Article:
- January 30, 2020, the International Health Regulations Emergency Committee of the World Health Organization declared the outbreak a “public health emergency of international concern external icon” (PHEIC).
- On January 31, 2020, Health and Human Services Secretary Alex M. Azar II declared a public health emergency (PHE) for the United States to aid the nation’s healthcare community in responding to COVID-19.
Is the US Prepared
Being the global power that the US is, it can be assumed COVID-19 is certainly managible. In tandem with the Health and Human Services’ announcement of a public emergency concerning, the recent steps hospitals have taken in preparing for an outbreak, and the preventative measures taken with infected Americans trying to get back into the US, the US seems to be on the right path. However, the Health and Human Services Department has dissolved the Pandemic Preparedness Office, leaving no point person managing the American crisis. Additionally, significant funding cuts for the Center for Disease Control occurred during the Trump Administration resulting in a lack of resources for preparedness. Analysts and officials have made statements pointing towards the inevitability the US experiences a pandemic and that the US is simply not prepared to take on the onslaught of COVID-19, while government officials have contradicted scientists’ findings and predictions.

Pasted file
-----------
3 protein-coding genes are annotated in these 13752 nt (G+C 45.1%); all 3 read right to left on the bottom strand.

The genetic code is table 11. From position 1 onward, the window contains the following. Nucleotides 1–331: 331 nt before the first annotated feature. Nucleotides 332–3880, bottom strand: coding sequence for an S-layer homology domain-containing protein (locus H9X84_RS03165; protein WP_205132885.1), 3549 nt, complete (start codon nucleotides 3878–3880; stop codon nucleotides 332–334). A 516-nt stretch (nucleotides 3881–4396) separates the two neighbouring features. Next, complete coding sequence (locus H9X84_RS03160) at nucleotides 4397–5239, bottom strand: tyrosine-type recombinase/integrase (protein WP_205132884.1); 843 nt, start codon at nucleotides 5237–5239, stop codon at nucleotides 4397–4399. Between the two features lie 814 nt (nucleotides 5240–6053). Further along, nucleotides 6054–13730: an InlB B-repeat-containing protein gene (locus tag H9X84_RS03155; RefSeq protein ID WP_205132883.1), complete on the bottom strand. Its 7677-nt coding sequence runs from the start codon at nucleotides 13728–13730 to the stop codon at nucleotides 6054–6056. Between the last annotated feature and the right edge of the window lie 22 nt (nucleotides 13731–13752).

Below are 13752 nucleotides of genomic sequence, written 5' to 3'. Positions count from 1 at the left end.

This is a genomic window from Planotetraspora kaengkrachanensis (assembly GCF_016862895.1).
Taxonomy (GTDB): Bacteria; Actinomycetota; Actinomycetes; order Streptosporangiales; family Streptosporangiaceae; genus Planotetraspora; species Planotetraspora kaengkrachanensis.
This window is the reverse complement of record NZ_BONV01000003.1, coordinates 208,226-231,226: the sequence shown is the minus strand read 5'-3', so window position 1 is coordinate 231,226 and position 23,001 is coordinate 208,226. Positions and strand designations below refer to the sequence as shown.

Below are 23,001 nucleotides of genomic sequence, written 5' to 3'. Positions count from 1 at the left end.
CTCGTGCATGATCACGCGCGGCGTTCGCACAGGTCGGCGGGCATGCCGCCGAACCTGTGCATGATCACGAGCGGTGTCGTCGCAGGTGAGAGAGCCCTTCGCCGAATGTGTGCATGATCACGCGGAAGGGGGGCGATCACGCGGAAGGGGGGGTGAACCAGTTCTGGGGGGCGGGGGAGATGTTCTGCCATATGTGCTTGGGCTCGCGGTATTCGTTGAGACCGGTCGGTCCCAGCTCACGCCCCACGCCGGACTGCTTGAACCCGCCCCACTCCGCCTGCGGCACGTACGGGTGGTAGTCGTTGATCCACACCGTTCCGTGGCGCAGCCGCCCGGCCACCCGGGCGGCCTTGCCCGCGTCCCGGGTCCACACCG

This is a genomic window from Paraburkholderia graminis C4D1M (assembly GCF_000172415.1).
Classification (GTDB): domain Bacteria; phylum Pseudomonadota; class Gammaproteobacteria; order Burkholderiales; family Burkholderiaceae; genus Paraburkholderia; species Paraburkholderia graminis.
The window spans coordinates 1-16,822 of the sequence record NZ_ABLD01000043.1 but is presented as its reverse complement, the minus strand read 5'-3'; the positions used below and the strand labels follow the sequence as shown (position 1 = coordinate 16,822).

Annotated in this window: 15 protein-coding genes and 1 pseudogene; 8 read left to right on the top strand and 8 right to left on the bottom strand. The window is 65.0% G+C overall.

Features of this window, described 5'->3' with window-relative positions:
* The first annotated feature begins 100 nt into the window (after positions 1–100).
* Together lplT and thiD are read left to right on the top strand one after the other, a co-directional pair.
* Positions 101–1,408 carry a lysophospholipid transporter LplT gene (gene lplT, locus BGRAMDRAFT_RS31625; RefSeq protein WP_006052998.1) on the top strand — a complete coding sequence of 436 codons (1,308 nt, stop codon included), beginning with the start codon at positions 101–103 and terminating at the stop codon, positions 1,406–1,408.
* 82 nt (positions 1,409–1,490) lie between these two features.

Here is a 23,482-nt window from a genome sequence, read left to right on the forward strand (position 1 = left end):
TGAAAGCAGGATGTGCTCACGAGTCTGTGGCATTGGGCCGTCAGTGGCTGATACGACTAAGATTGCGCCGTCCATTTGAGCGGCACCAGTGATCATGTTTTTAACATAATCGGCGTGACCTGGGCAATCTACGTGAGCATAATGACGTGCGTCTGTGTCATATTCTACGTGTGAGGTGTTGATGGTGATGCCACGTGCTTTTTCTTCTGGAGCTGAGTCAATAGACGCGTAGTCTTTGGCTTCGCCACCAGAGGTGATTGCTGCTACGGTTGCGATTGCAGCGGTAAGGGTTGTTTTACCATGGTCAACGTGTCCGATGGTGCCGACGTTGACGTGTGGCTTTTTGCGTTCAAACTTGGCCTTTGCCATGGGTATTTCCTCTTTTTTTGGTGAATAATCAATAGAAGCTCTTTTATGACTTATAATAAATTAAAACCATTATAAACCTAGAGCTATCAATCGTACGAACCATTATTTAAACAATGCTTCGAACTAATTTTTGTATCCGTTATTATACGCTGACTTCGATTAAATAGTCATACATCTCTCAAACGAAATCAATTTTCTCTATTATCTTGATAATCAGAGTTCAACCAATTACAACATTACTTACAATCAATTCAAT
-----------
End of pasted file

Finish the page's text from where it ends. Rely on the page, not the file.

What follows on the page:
Is the rest of the world prepared?
China appears to be getting the virus under control, with daily confirmed cases on the decline, but infections are spreading rapidly in South Korea, Iran and Italy. The world is not prepared for a major outbreak, World Health Organization officials said on Monday. As a result, it is imperative for nations to have sufficient educational programs informing citizens of the risks and ways to mitigate the spreading of COVID-19. While the likelihood of a global pandemic is high, the largest looming concern is what happens once it reaches Sub Saharan Africa? With Algeria and Egypt reporting the first cases on the continent, it is apparent that containment efforts have failed and the risk of a catastrophic outbreak on African soil could be on the horizon. Overall, it can be said that the globe is not prepared for COVID-19, but nations are learning from the Chinese response to the virus, which received praise by both the CDC and WHO.